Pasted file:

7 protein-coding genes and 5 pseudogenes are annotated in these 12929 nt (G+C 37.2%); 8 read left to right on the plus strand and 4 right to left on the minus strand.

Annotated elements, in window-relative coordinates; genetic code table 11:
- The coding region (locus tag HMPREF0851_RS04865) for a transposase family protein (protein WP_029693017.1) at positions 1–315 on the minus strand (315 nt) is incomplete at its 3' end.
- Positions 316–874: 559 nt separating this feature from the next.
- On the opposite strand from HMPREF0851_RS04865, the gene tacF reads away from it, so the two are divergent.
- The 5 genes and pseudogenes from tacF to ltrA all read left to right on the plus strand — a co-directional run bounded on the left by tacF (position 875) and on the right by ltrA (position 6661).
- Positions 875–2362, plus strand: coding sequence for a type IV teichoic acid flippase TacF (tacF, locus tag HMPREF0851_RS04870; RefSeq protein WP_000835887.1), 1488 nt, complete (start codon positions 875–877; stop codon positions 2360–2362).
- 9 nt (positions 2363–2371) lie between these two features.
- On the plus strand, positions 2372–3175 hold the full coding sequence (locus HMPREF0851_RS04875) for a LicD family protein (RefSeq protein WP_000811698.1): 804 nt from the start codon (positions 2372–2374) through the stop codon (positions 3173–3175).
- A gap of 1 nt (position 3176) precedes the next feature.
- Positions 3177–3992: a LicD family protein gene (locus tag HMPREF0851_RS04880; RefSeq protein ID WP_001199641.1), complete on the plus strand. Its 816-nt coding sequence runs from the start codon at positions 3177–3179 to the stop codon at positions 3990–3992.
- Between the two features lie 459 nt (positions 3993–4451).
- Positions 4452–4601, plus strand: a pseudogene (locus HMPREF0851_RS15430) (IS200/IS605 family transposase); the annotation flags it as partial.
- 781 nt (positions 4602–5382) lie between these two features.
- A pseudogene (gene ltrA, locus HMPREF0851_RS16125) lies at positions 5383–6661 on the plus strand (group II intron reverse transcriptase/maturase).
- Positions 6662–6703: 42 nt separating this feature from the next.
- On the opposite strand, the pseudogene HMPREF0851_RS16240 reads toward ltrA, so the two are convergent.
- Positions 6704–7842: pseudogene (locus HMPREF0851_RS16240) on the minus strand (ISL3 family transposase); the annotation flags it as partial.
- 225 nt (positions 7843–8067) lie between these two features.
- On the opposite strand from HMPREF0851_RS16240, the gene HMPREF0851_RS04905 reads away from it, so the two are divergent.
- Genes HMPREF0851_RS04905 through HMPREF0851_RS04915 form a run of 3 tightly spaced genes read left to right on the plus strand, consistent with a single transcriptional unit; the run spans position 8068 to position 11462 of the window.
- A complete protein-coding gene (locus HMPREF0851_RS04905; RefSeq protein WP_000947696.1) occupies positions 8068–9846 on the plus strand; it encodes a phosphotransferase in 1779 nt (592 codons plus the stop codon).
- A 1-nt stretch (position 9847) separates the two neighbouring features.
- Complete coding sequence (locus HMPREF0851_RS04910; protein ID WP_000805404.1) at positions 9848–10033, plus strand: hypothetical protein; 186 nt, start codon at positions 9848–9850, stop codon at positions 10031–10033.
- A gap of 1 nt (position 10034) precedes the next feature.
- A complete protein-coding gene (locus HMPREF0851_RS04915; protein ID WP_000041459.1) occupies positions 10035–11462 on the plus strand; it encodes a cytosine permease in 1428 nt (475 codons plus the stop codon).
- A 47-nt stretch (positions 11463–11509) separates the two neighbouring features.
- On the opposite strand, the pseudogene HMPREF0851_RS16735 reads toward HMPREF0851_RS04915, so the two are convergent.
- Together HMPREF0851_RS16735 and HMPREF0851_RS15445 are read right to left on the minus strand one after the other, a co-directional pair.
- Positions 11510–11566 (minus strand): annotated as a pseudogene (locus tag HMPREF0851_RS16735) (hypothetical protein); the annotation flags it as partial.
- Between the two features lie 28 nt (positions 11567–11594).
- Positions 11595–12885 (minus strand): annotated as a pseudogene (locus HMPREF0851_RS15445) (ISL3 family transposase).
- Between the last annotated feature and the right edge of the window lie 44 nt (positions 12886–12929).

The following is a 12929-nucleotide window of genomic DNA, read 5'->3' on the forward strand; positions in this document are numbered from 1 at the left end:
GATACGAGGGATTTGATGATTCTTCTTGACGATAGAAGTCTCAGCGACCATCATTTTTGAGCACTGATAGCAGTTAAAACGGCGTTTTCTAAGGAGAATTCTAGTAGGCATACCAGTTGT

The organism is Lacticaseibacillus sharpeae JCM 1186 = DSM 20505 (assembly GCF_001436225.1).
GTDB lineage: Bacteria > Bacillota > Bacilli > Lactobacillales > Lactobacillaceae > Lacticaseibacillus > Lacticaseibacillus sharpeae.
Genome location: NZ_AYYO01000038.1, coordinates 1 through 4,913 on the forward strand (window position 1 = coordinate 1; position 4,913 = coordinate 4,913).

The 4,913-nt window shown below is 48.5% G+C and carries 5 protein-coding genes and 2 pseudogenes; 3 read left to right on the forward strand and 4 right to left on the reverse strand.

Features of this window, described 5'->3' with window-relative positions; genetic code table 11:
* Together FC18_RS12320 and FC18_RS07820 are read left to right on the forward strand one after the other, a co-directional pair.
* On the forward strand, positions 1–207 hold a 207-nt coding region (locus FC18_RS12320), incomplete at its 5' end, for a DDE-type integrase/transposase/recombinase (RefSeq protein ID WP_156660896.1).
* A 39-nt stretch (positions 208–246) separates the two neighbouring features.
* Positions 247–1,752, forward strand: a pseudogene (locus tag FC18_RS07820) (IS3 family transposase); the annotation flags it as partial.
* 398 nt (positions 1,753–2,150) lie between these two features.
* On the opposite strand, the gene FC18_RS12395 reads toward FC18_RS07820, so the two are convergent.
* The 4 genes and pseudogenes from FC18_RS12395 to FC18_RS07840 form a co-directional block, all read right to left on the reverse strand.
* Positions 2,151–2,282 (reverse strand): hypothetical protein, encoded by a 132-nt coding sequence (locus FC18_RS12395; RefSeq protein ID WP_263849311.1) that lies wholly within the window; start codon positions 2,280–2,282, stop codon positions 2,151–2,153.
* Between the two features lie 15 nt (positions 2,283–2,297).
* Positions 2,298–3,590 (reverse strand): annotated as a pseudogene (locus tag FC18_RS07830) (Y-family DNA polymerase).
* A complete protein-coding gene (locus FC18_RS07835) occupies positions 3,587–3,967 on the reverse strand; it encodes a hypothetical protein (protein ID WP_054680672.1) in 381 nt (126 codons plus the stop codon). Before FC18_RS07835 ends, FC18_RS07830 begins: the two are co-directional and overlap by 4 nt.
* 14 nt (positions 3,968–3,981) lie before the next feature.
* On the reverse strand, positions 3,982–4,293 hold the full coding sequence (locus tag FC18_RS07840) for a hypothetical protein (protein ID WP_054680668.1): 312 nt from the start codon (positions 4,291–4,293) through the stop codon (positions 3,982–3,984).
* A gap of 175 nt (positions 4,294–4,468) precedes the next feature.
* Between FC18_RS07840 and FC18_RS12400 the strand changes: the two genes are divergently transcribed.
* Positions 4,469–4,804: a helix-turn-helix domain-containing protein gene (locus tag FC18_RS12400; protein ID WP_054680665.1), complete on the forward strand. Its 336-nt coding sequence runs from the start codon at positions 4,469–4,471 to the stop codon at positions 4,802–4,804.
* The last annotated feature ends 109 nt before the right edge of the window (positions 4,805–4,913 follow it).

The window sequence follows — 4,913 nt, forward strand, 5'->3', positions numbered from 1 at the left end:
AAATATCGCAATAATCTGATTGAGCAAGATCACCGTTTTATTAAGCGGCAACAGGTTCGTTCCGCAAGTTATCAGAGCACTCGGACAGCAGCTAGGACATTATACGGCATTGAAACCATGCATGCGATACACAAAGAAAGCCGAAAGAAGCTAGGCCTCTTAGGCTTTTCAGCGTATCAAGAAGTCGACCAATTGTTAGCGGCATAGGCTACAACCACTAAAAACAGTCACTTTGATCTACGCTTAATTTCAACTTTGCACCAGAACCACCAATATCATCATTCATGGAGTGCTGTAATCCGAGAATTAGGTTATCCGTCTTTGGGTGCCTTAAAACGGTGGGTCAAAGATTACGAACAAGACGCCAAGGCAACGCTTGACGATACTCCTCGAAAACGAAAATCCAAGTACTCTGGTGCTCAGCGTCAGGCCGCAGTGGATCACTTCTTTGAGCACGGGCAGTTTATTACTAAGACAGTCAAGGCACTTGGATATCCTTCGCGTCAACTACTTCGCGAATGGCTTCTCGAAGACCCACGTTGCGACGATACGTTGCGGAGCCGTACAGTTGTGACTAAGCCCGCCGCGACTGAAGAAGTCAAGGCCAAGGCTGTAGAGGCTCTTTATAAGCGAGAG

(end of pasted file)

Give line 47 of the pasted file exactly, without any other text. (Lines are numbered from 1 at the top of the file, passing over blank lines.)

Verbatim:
* The 4 genes and pseudogenes from FC18_RS12395 to FC18_RS07840 form a co-directional block, all read right to left on the reverse strand.